It’s Not All Mary Poppins

I’m not really THAT patient…

Oh, my. I’ve given you all a false impression. I mean, yes, I did really do this – mostly. I might have exaggerated just a teeny bit when I posted, just for effect, you know.

But do I usually do that?

Um, no.

In the face of constant, unrelenting questions and comments, I have a few strategies. First, of course, I answer fully and respectfully. A kid asks a question, a kid deserves an answer. How else do they learn? (Well, besides experience, o’course: sticking beans up their nose and bobby pins in sockets, just to see what will happen…)

A question deserves an answer. Unless…

…you’ve answered the exact same question within the previous 90 seconds. (They might get one repeat if I deem they truly didn’t grasp it the first time.)

…you’re quite sure the question is designed only to keep your attention, (particularly when your attention needs to be on this boiling water you’re straining off the vegetables, or this diaper you’re changing, or the ants you’ve discovered swarming the weeks-old apple core in the back of the closet.)

…you’re on the phone.

…this is the second child asking the identical question, because they weren’t listening the first time, or because they saw that “hey! that question gets attention!” I don’t mind giving them attention, but, please, a little originality would be appreciated.

…you’re kissing your sweetie.

…you’re bored. (What? You don’t get bored? You’re a better woman than I am. Or perhaps you just need less mental stimulation…)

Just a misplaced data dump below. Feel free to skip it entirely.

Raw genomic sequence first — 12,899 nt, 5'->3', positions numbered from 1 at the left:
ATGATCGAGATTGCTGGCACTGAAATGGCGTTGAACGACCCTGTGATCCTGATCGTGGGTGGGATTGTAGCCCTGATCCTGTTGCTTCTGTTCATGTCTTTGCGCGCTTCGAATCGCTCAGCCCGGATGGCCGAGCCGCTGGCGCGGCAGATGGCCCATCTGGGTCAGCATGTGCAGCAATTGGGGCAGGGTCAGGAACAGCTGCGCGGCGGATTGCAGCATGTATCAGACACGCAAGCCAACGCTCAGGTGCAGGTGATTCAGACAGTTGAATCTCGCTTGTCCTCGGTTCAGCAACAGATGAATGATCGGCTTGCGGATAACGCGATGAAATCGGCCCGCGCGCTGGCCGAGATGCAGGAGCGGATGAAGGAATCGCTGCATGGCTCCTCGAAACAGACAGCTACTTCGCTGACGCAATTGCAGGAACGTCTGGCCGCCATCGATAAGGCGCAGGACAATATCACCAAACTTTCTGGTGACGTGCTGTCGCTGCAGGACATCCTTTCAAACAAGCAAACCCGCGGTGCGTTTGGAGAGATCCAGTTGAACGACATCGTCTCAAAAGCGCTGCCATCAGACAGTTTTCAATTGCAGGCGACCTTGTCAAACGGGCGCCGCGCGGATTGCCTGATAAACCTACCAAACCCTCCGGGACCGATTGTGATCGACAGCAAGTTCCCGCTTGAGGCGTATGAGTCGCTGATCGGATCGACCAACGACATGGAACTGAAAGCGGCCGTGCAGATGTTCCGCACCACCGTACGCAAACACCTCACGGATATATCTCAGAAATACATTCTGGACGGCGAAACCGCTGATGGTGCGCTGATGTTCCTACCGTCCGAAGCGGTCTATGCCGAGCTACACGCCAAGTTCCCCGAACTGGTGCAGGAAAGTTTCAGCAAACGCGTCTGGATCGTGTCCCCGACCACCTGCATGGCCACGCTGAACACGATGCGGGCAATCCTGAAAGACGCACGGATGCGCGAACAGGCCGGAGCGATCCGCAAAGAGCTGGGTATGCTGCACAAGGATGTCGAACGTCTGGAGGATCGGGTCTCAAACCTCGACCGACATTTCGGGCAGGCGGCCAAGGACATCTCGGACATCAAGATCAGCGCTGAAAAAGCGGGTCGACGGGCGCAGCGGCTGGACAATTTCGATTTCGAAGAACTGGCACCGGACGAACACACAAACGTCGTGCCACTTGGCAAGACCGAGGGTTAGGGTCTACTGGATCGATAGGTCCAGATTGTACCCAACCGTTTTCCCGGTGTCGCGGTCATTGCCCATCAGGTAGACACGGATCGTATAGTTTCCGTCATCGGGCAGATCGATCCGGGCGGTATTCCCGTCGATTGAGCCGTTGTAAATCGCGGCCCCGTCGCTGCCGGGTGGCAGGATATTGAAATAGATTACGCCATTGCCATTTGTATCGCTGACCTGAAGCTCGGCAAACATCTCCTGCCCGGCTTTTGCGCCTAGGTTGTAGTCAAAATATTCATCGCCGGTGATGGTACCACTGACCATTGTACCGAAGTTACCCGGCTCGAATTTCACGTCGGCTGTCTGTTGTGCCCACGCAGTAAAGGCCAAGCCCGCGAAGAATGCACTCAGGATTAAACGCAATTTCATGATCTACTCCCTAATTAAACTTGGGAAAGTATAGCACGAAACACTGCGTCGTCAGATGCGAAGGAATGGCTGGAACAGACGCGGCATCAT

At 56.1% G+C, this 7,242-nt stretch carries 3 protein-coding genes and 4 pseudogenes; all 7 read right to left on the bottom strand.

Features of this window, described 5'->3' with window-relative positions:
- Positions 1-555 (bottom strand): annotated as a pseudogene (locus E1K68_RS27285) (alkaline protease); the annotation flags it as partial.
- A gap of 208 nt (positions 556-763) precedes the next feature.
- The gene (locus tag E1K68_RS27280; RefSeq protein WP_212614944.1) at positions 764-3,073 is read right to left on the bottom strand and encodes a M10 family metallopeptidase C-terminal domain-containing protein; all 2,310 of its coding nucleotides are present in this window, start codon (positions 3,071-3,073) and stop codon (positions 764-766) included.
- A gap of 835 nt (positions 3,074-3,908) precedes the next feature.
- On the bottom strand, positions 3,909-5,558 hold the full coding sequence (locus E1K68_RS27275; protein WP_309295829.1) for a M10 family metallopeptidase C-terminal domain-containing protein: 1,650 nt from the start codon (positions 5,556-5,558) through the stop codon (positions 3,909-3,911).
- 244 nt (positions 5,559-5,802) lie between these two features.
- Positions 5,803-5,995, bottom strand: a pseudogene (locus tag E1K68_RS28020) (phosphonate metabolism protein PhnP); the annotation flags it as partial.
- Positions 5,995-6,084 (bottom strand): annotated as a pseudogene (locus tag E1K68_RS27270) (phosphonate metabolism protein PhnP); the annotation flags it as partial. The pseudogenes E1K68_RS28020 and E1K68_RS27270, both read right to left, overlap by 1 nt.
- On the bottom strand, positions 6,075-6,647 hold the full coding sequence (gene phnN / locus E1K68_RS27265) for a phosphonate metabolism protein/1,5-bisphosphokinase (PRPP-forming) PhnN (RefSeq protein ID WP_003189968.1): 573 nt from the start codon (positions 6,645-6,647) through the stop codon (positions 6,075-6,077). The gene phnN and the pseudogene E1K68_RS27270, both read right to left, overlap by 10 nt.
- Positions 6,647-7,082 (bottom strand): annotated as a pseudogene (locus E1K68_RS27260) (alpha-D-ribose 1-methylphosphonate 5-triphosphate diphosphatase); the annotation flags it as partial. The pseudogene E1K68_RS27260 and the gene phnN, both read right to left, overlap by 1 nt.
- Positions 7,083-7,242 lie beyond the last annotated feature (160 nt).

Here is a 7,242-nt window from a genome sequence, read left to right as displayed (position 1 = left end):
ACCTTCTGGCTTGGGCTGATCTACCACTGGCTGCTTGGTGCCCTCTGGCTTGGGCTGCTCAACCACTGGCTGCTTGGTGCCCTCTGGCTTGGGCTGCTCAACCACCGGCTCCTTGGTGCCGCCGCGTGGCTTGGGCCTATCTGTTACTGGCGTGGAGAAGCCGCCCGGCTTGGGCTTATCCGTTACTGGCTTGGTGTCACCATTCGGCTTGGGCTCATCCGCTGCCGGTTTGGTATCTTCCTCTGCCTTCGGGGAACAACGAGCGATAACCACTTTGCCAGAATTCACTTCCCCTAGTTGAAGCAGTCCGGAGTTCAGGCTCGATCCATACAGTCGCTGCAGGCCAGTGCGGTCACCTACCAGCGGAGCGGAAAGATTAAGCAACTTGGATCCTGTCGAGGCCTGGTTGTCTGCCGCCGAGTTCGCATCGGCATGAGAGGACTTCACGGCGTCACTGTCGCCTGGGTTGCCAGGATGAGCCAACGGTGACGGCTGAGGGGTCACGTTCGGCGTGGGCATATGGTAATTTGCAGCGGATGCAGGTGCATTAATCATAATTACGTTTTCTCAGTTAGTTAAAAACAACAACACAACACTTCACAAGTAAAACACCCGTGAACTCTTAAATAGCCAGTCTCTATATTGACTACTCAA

You may have other criteria for ignoring questions. These are mine. You’re welcome to share yours!

So. We assume the questions have reached the nails-down-a-chalkboard level of intolerability. This may be ten minutes of repetition, if you’re a saint, or it may be two repeats (45 seconds) if you’re PMSing. I generally max out at about four. Four repeats, not four minutes. If I’m listenig. Which I’m not always.

So, what can you do?

1. Tune them out. Having done this for a couple of decades (including my own kids), I am a past master at tuning it out. If you can do this, it works pretty well. Of course, you have to be able to bear with two or three or four minutes of “Mommy?”… “Mmmooommmy?”

If you can tune that out, they will very often wander off in disgust. Really. Many parents only discover this with the birth of baby number two. Caught between the wails of a newborn and the bellowing of a toddler, and choosing the likely more urgent need of the newborn, they discover, before they are finished with the newborn, that the toddler has… found something else to do!!*

Assuming ‘something else’ isn’t potentially lethal, the problem is solved!

2. Switch roles, version 1. “YOU know. I told you.” Then ask their question right back at them, and generally, they’ll tell you the answer. HA.

3. Switch roles, version 1.1. Ask them a question over and over and over again. So it goes like this:
“Mommy, what is that noise?”
“Joey, why are elephants gray?”
“Mommy, what is that noise?”
“Joey, why are elephants gray?”